• Reducing the frequency of drinking carbonated drinks and fruit juices with high levels of acidity is the key to preventing erosion of the teeth. Toothbrushing should be avoided immediately after consuming acidic drinks and foods for a period of time (at least 30 minutes), as the acid softens the tooth enamel making it susceptible to damage from brushing. Attrition is a slow-progressing condition and many people will only be made aware of the damage to their teeth on visiting the dentist.
  • Abrasion can be reduced by adopting a correct toothbrushing technique. In particular, the toothbrush should be held using a pen-grip and vigorous horizontal scrubbing actions with a hard toothbrush should be avoided. Switching to a softer toothbrush, and avoiding toothbrushing after an erosive challenge to allow the acquired pellicle to provide protection.
  • Teeth should not be used as a tool to grip or hold items. Long-term use of tongue jewellery should be avoided as it also causes tooth abrasion, when the jewellery is hitting against the teeth. Toothpastes vary in their level of abrasiveness, whilst abrasives help to remove tooth stain they may also contribute to tooth wear. Those concerned about tooth wear could seek less abrasive fluoride toothpaste. Fluoride toothpastes also help to combat tooth wear, specifically erosive tooth wear, as the availability of fluoride promotes the formation of a calcium flouride layer.
  • Avoid holding or ‘swishing’ acidic drinks around the mouth as this increases the likelihood of tooth decay and tooth wear. Use a straw whenever possible as this minimizes exposure of the drink to your teeth.
  • Drink plenty of water frequently throughout the day, especially if exercising and avoid caffeinated beverages, as caffeine causes dehydration.
  • Have treatment for any underlying medical conditions like GERD, hiatus hernia, heartburn, anorexia, bulimia etc. Perhaps use a neutralizing agent such as antacid tablets.
  • Attrition can be avoided by reducing the excessive use of chewing gum.
  • If you are aware of consciously clenching your teeth together, try to reduce this habit. This could be due to tension, bite discrepancies or habits. In the case of bruxism, treatment may require the wearing of a bite guard during sleep.
  • Applying a remineralising paste after meals and before bed as advised by the dentist. Apply with a finger and leave this on the teeth without rinsing.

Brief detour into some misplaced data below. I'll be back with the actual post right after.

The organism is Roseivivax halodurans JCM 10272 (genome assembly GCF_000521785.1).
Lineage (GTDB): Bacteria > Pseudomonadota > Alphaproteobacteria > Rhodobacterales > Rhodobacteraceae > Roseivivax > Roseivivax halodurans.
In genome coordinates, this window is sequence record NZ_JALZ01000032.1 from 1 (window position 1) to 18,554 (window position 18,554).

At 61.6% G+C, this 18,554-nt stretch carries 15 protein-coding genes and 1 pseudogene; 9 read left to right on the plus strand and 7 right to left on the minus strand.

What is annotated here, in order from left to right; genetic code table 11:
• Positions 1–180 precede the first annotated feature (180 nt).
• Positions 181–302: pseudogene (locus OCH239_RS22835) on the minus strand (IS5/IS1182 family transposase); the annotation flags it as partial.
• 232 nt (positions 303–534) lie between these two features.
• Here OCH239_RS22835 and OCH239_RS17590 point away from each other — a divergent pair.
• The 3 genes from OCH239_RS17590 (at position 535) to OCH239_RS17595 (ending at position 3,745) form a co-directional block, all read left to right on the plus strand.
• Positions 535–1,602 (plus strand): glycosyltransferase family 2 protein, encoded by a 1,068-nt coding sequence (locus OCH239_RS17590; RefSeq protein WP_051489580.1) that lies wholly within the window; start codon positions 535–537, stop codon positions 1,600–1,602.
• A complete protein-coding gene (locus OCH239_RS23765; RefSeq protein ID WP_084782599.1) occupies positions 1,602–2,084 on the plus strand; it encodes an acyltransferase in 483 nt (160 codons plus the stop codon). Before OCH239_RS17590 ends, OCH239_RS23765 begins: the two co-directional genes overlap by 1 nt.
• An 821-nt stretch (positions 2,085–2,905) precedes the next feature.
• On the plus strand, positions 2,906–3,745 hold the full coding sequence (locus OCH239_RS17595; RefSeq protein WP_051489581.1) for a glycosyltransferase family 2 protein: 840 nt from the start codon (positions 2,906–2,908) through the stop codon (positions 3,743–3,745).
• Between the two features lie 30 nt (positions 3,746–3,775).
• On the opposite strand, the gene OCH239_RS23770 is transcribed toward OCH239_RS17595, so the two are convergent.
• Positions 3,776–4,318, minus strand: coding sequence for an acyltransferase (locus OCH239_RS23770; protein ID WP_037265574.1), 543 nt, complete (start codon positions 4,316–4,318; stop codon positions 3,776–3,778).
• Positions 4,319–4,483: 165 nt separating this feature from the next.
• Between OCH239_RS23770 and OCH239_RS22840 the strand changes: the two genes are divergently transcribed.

• Treatments may include the application of fluoride, which has been found to be especially beneficial at early stages of erosion, but not completely restorative. Toothpaste formulated with stannous fluoride, is a particularly effective agent in the prevention of dental erosion, due in part to its ability to deposit a stannous-containing barrier layer onto the tooth surface during brushing. Ability of the SnF2 to retain on the treated tooth surfaces for a significant amount of time after treatment helps provide enhanced protection to these surfaces against erosive acid attack.
  • The use of saliva-stimulating lozenges or medications, the application of neutralizing strategies and calcium phosphate or hydroxyapatite containing products, and the use of adhesive restorative materials or minimally-invasive composite fillings to protect the affected regions might also prove to be helpful at reducing the progression of dental erosion.
  • Once tooth wear has resulted in the outer enamel to wear away, the softer inside part of the tooth, dentin, begins to wear away at a faster rate. Dentin is about 6 times softer than enamel so the rate of wear typically speeds up in amount and rate over time. The loss of the enamel and the resulting sensitivity of the exposed dentin can be attended to in the following ways: Small areas of erosion can be desensitized by your dentist and larger areas of exposed dentine can be repaired by bonding a tooth colored filling material to the tooth or a replacement crown can be fitted over the entire tooth, where the erosion has led to a large breakdown of tooth structure, thus reconstructing the lost tooth structure. Often times crown lengthening procedures are necessary in addition to crowns because as the tooth is worn away, it continues to erupt, pulling the gums and bone with it. If not corrected, inadequate tooth remains to restore correctly and esthetics are compromised.

Dentists in Delhi and Dentists in India are regularly doing treatments for the various types of tooth wear.
In fact in reputed dental clinics in Delhi, like Smile Delhi-The Dental Clinic, patients requiring full mouth rehabilitations are coming from other countries (as part of dental tourism) to get their entire rehabilitation done.

Posted By – Dr. Shriya